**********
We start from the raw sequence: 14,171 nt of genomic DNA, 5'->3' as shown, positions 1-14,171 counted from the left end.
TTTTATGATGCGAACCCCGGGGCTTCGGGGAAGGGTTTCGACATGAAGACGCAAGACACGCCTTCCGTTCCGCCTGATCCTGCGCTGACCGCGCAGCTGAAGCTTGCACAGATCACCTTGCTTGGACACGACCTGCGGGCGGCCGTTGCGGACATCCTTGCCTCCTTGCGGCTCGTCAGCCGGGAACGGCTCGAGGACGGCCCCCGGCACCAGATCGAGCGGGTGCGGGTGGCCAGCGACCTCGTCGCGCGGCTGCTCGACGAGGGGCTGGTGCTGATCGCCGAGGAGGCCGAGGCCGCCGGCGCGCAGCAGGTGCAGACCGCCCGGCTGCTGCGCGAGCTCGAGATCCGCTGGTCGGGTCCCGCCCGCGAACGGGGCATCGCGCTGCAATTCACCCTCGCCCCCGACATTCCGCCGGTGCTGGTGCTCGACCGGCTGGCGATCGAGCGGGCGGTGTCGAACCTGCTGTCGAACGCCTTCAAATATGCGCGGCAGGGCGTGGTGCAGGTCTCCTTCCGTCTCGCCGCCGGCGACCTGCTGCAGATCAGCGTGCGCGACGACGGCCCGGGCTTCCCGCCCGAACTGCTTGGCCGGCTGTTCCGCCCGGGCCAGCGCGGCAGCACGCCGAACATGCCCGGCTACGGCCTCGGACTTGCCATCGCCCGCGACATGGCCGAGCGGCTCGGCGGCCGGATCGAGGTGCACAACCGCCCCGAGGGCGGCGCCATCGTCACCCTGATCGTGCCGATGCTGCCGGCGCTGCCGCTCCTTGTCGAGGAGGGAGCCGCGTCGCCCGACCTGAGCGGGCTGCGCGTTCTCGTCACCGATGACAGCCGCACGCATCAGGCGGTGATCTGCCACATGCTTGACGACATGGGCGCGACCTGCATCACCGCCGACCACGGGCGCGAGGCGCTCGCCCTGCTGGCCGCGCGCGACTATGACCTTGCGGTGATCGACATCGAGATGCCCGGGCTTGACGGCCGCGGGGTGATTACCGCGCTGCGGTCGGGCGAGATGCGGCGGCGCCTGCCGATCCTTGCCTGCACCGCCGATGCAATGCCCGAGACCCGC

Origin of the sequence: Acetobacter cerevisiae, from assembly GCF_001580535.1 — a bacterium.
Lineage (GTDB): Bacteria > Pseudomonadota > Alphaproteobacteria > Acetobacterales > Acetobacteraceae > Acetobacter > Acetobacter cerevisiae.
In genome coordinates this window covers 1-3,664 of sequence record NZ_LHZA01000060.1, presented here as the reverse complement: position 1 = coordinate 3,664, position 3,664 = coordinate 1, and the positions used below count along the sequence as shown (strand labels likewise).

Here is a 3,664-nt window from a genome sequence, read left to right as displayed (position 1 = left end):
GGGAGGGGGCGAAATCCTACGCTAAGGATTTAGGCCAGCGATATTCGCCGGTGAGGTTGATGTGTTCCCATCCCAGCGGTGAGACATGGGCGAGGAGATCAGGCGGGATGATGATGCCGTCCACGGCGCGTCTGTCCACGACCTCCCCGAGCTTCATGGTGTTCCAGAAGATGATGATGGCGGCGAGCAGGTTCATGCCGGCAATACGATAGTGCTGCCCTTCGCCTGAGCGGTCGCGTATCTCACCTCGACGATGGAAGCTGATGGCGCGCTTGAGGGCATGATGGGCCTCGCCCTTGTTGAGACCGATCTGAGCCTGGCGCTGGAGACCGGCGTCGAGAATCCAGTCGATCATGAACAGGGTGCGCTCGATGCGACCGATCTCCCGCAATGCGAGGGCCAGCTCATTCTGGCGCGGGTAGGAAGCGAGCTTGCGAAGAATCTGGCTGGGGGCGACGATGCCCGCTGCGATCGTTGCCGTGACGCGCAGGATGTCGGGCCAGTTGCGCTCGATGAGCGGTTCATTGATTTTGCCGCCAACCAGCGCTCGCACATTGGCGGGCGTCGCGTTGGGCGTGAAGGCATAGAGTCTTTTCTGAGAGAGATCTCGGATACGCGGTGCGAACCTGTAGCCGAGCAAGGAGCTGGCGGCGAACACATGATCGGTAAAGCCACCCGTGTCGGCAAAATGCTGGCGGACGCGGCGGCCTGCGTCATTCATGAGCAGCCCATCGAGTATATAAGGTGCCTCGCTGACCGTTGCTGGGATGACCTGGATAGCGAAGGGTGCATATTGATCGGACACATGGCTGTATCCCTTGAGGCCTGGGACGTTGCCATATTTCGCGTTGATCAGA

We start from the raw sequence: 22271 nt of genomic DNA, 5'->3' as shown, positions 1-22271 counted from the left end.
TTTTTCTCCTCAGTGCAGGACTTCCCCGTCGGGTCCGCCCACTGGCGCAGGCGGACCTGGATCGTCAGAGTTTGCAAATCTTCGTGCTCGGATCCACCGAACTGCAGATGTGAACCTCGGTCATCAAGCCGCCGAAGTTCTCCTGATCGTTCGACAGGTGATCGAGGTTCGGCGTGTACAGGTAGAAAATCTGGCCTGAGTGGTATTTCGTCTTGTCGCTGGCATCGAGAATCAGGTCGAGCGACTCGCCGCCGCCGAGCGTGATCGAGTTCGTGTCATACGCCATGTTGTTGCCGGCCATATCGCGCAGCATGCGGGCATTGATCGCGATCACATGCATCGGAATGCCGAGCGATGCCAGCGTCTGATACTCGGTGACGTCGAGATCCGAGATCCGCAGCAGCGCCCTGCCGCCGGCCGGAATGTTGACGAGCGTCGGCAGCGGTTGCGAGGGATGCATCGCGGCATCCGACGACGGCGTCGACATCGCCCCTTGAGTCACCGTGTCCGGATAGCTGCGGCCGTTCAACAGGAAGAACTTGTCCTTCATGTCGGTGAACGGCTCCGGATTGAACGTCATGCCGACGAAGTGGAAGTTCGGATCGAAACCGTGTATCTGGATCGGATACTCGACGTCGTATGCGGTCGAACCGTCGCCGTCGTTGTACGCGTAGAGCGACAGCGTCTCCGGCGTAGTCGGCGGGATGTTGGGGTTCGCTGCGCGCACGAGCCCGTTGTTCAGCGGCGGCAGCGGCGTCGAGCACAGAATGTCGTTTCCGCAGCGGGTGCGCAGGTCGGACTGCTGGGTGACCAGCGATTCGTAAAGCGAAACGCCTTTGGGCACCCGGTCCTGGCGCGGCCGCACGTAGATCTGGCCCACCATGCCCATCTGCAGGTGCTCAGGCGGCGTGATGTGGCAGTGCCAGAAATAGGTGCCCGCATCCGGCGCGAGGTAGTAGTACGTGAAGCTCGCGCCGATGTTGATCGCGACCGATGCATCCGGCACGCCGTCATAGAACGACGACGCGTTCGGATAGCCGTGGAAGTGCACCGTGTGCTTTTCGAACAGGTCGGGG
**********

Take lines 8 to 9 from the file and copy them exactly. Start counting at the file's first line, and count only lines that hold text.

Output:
We start from the raw sequence: 22271 nt of genomic DNA, 5'->3' as shown, positions 1-22271 counted from the left end.
TTTTTCTCCTCAGTGCAGGACTTCCCCGTCGGGTCCGCCCACTGGCGCAGGCGGACCTGGATCGTCAGAGTTTGCAAATCTTCGTGCTCGGATCCACCGAACTGCAGATGTGAACCTCGGTCATCAAGCCGCCGAAGTTCTCCTGATCGTTCGACAGGTGATCGAGGTTCGGCGTGTACAGGTAGAAAATCTGGCCTGAGTGGTATTTCGTCTTGTCGCTGGCATCGAGAATCAGGTCGAGCGACTCGCCGCCGCCGAGCGTGATCGAGTTCGTGTCATACGCCATGTTGTTGCCGGCCATATCGCGCAGCATGCGGGCATTGATCGCGATCACATGCATCGGAATGCCGAGCGATGCCAGCGTCTGATACTCGGTGACGTCGAGATCCGAGATCCGCAGCAGCGCCCTGCCGCCGGCCGGAATGTTGACGAGCGTCGGCAGCGGTTGCGAGGGATGCATCGCGGCATCCGACGACGGCGTCGACATCGCCCCTTGAGTCACCGTGTCCGGATAGCTGCGGCCGTTCAACAGGAAGAACTTGTCCTTCATGTCGGTGAACGGCTCCGGATTGAACGTCATGCCGACGAAGTGGAAGTTCGGATCGAAACCGTGTATCTGGATCGGATACTCGACGTCGTATGCGGTCGAACCGTCGCCGTCGTTGTACGCGTAGAGCGACAGCGTCTCCGGCGTAGTCGGCGGGATGTTGGGGTTCGCTGCGCGCACGAGCCCGTTGTTCAGCGGCGGCAGCGGCGTCGAGCACAGAATGTCGTTTCCGCAGCGGGTGCGCAGGTCGGACTGCTGGGTGACCAGCGATTCGTAAAGCGAAACGCCTTTGGGCACCCGGTCCTGGCGCGGCCGCACGTAGATCTGGCCCACCATGCCCATCTGCAGGTGCTCAGGCGGCGTGATGTGGCAGTGCCAGAAATAGGTGCCCGCATCCGGCGCGAGGTAGTAGTACGTGAAGCTCGCGCCGATGTTGATCGCGACCGATGCATCCGGCACGCCGTCATAGAACGACGACGCGTTCGGATAGCCGTGGAAGTGCACCGTGTGCTTTTCGAACAGGTCGGGG